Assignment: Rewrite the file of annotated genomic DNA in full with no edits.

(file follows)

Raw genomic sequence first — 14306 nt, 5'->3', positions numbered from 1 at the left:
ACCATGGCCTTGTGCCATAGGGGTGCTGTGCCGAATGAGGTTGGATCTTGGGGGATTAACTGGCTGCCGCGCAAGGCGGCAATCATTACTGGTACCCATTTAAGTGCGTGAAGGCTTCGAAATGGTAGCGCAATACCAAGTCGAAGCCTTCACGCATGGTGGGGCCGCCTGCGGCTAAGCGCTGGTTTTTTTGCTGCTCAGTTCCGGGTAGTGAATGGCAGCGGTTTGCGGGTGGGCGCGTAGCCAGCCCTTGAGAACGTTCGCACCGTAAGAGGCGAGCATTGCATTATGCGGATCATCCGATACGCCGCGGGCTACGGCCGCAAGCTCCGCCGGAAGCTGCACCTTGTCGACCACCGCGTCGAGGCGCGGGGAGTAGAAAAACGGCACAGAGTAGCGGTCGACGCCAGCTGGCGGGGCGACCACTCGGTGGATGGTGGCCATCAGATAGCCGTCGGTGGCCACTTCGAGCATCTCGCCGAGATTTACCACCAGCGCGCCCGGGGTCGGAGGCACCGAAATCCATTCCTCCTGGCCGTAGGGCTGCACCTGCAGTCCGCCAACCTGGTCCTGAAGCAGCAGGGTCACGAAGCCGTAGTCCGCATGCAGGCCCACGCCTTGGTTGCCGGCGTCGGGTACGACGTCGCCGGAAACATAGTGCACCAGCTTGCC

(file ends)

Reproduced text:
Raw genomic sequence first — 14306 nt, 5'->3', positions numbered from 1 at the left:
ACCATGGCCTTGTGCCATAGGGGTGCTGTGCCGAATGAGGTTGGATCTTGGGGGATTAACTGGCTGCCGCGCAAGGCGGCAATCATTACTGGTACCCATTTAAGTGCGTGAAGGCTTCGAAATGGTAGCGCAATACCAAGTCGAAGCCTTCACGCATGGTGGGGCCGCCTGCGGCTAAGCGCTGGTTTTTTTGCTGCTCAGTTCCGGGTAGTGAATGGCAGCGGTTTGCGGGTGGGCGCGTAGCCAGCCCTTGAGAACGTTCGCACCGTAAGAGGCGAGCATTGCATTATGCGGATCATCCGATACGCCGCGGGCTACGGCCGCAAGCTCCGCCGGAAGCTGCACCTTGTCGACCACCGCGTCGAGGCGCGGGGAGTAGAAAAACGGCACAGAGTAGCGGTCGACGCCAGCTGGCGGGGCGACCACTCGGTGGATGGTGGCCATCAGATAGCCGTCGGTGGCCACTTCGAGCATCTCGCCGAGATTTACCACCAGCGCGCCCGGGGTCGGAGGCACCGAAATCCATTCCTCCTGGCCGTAGGGCTGCACCTGCAGTCCGCCAACCTGGTCCTGAAGCAGCAGGGTCACGAAGCCGTAGTCCGCATGCAGGCCCACGCCTTGGTTGCCGGCGTCGGGTACGACGTCGCCGGAAACATAGTGCACCAGCTTGCC